Fittingly, this yearning and its failure comes up again and again throughout Mad Men’s previous five seasons; equally fittingly, considering that change is always just a moment away, we’re not given any definitive answers. Don’s existential crisis in season four had him swaying back and forth: his marriage over, he wavered between rough sex with prostitutes, drunken oblivion with a secretary and an open, startlingly mature relationship with a woman who might have been his equal. It ended, of course, with him marrying a black-haired spiritual doppelgänger of his old wife, albeit one who, we learn, has more independent ambitions.
It goes well beyond Don, though. Just last season, Roger’s fading relevance drove him away from his second marriage and towards LSD, and though he had an uncharacteristic moment of self-analyzing honesty, he was still merely escaping into some other reality. Joan found herself a place at the boardroom table, by using the subservient but cunning femininity that had her merely circling it before. Peggy stands up to Don and finds herself a new job, where she puts all of Don’s teaching and lessons into practice. Pete tried to escape the emptiness of his suburban dream and landed in an affair, electrically erased in his other half’s mind, that did just as little to fill the wounded hole in his soul. Lane tried to slough off his meek numeracy with romantic daydreams and embezzled money, and ended up hanging from the roof, his demise all but assured because, according to his wife, Don and company tried to fill his head with unnatural ambition.
Looming over all of this, of course, and tracing all the way back to the premiere in the form of an engraved golden Army service lighter, is the fact that Don has changed: he is really Dick Whitman, an identity that he left around the neck of his dead lieutenant in Korea. But what’s in a name? Would Dick be any less driven, any less haunted, any more eager to escape his past than Don? In his pitch to the Royal Hawaiian—the pitch that only his prospective clients (and dear, crude, now-bearded Stan) seemed to recognize had more than a hint of oblivion in it, as though change necessarily involves pure destruction—Don describes Hawaii as feeling different without missing anything, and shows a photo of a theoretical vacationer who has shed his clothes on the beach and wandered into the water that’s the same temperature as he is. Does a new skin change either man?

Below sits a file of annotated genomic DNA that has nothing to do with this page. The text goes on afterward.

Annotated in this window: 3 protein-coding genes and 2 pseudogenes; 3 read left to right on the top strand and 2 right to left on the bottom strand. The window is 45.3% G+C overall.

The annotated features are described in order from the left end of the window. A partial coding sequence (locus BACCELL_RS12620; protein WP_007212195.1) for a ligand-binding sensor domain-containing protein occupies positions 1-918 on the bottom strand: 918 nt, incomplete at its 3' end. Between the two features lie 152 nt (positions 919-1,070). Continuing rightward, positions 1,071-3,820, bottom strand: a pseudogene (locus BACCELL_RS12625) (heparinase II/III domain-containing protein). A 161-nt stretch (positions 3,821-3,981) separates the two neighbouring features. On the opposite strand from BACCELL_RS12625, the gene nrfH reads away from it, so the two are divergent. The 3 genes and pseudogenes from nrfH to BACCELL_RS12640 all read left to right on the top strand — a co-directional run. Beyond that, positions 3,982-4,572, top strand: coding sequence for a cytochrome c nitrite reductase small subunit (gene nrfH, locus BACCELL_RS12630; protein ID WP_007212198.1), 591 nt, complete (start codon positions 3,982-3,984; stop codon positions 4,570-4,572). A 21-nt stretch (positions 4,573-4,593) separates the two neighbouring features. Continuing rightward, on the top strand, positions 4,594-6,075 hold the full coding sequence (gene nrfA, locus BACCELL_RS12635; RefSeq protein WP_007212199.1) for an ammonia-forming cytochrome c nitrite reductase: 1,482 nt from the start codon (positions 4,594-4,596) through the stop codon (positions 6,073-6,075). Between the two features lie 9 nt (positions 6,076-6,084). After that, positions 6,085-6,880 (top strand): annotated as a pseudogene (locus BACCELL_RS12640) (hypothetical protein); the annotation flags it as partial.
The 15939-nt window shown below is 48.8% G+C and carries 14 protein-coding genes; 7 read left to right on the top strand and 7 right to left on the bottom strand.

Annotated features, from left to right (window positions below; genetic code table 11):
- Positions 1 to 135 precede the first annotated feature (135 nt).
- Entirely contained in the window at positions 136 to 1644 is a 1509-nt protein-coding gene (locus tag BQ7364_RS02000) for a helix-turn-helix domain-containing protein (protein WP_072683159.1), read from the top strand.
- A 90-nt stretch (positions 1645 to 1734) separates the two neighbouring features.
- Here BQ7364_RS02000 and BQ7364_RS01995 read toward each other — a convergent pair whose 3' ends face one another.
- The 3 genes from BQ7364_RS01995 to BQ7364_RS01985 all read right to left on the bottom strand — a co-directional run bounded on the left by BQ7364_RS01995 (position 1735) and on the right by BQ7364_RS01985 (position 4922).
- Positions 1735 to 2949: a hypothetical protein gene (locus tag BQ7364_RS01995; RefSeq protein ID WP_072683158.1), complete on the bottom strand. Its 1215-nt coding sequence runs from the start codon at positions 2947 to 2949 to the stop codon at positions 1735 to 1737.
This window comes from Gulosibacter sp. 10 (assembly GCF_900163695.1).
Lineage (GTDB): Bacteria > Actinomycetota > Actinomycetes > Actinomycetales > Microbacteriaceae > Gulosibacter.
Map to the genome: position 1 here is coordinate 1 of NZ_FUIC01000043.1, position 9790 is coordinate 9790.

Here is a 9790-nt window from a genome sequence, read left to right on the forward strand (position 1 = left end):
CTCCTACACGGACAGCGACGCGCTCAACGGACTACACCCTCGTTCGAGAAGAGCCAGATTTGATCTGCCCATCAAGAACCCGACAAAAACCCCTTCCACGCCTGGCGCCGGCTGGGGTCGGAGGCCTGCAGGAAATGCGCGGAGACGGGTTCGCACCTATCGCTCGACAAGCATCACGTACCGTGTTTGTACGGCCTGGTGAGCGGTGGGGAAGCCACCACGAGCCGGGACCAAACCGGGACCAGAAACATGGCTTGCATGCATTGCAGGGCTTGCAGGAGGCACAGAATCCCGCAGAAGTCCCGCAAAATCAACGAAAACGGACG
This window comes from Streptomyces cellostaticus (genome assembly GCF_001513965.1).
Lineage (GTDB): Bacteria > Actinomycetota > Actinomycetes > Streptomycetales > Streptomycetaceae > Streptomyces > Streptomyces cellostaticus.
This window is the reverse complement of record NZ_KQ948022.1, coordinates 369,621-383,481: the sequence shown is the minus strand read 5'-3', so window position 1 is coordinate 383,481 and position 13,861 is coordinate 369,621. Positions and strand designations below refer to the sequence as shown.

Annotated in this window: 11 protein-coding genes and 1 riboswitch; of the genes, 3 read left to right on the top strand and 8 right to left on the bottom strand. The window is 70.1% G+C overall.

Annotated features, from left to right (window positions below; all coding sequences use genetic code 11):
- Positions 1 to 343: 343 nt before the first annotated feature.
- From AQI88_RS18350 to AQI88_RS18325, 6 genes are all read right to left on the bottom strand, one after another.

The first time we ever see Don pitch a client, he’s across the table from Lucky Strike cigarettes. They are faced with a challenge: they can no longer sell cigarettes with unprovable health claims. Don’s fix, his change in strategy, is no change at all—he simply tells them to sell the fact their tobacco is toasted (which all tobacco is). The reason this will work, he explains, is because it tells people that everything is okay as it is: there’s no reason for Lucky Strike, or its customers, to do anything differently. Six seasons into a never-ending series of variations on the same personal crises, Mad Men has shown us that we are definitely not okay as we are. But can we ever become any different?
Photo credit: Michael Yarish/AMC